"No need of even asking about the "saving money" comments in your post. Nobody has yet to venture into that morass in an satisfactory effort to explain. Health insurance is independent of health care costs, hence nobody is able to explain."

What percentage of health care costs-- payment for health care services rendered are paid for by insurance, rather than out of pocket? 85%. Health care is 1/6th of the economy and 85% of that is paid for by private insurers, medicare, medicaid, VA, and state insurance plans. The health care industry sets its prices based on what the insurance plans will pay for. If an insurance company will sign off on payment of 5 dollars for an aspirin, guess what? Aspirin will cost 5 dollars at the hospital. If an insurance company will only pay 100 dollars for blood work, then blood work costs 100 dollars. Insurance is the payer, therefore, the price is set at a point that the payer will pay. I've used the example before... in Japan, their national health insurance pays 85 dollars for an MRI. Therefore, an MRI costs 85 dollars in Japan.

"Curtailing costs through reduction of fraud, tort reform, etc. makes sense, but not through the insurance path."

You left off the "holy spirit" in the GOP health plan trinity- selling over state lines.

What is the estimated savings by reducing fraud and enacting tort reform? I've seen estimates no higher than 3%, if I recall correctly. Doesn't Texas have some of the strictest medical tort laws in the country? How much less is a policy from a Texas insurer than it is from, say, a Wisconsin insurer? But I will give you this one... tort reform, ending the state-border restrictions on insurance sales, and making specific fraud reduction goals should have been added to the original bill for the simple reason that they don't do chit, but they don't cost chit. Please don't try to blow smoke up my azz by saying that John Boehner or Jim Thune or any other republicans would be eager to vote for the bill if we added such petty additions.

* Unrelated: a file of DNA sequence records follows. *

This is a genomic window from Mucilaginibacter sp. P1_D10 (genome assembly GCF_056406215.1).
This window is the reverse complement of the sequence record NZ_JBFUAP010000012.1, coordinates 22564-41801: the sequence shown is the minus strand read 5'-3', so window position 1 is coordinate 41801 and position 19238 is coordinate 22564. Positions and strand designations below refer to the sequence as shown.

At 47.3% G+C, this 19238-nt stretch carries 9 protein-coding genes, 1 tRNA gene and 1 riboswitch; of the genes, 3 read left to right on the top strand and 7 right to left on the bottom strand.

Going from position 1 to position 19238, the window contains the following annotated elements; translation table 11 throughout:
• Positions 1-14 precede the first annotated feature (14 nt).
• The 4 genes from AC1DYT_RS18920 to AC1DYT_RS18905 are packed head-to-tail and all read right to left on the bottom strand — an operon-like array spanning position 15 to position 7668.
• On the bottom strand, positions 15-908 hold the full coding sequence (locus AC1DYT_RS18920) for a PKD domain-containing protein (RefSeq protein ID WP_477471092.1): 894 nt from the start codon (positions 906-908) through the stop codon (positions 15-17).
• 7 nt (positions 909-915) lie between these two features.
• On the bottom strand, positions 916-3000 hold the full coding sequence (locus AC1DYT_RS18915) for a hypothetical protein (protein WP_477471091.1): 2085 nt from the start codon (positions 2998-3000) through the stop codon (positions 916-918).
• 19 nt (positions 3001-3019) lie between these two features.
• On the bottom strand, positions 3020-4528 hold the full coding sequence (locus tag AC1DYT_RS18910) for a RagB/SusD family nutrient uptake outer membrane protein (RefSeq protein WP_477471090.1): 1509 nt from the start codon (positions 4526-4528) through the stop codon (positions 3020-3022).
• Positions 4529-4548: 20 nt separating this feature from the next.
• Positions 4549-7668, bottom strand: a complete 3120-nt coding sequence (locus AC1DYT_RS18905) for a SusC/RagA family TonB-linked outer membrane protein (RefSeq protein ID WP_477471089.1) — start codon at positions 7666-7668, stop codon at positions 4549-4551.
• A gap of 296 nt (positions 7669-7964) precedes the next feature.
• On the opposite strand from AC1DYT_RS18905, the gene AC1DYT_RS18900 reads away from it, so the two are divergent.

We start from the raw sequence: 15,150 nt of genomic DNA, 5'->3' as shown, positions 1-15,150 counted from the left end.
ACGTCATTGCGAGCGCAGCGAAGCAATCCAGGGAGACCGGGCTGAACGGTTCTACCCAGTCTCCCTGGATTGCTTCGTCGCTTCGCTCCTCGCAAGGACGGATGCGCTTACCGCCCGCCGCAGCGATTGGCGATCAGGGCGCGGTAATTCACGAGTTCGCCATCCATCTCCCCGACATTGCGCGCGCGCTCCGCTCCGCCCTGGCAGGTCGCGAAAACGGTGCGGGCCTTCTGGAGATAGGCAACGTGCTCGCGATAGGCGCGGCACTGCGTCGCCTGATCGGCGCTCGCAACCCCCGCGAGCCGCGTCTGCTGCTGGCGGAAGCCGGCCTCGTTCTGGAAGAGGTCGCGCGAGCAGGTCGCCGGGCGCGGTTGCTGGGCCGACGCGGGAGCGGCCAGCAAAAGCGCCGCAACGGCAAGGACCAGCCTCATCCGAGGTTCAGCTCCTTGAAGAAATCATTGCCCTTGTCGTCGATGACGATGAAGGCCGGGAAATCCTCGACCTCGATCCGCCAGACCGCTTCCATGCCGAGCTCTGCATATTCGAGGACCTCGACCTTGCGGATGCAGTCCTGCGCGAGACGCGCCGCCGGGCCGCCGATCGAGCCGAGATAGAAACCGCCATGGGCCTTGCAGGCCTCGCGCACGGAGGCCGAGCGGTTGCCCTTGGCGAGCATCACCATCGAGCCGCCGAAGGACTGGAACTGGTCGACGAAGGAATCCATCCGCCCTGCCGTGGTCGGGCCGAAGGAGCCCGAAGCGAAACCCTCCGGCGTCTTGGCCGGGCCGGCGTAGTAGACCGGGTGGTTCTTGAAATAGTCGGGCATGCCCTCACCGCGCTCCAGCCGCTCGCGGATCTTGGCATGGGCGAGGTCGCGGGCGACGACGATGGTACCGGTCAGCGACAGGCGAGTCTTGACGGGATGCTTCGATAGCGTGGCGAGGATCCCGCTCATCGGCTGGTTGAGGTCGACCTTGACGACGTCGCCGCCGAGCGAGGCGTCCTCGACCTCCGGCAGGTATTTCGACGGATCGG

By the way... if there is a central insurance exchange pool from which people could buy coverage, wouldn't that count as purchasing out of state? Also, it's not like all of these insurance companies operate in only one state... Cigna, Aetna, BC/BS... I can buy Highmark BC/BS here in Pittsburgh... or I can move to Raleigh, NC and buy a BC/BS policy. What is the estimated per capita savings of those three actions (tort reform, state lines, fraud reduction)?

December 20, 2009 at 11:54 AM  
Blogger MJ said...

Who cares at this point? No one is happy, regardless of your party affiliation. The health insurance lobbyists wrote the rules, and now we're all going to pay. No matter who wins, we all lose.

December 20, 2009 at 12:04 PM  
Anonymous x anonymous said...



Gordon Brown calls for new group to police global environment issues

WTF! This is so 1984! Brown is a lefty... Obama is a lefty.... I want to ask you liberals, where do I get those funny hats you all wear? Cause if we can't beat ya, we will have to join ya.

Just think, maybe Obama will have a new group of police in America. The cap and trade police? Home inspections. It would help with the unemployment numbers.

December 21, 2009 at 9:10 AM  
Blogger MJ said...

X, I usually buy my hats at LIDS. It's a store in the mall. They're about $24.99 and you can get a variety of sports teams.

December 21, 2009 at 12:35 PM  
Anonymous x said...

MJ, Lookie.. if I can't get it at Tractor Supply, I can't get it. Or I have to take a 60 mile trip to town!

December 21, 2009 at 3:18 PM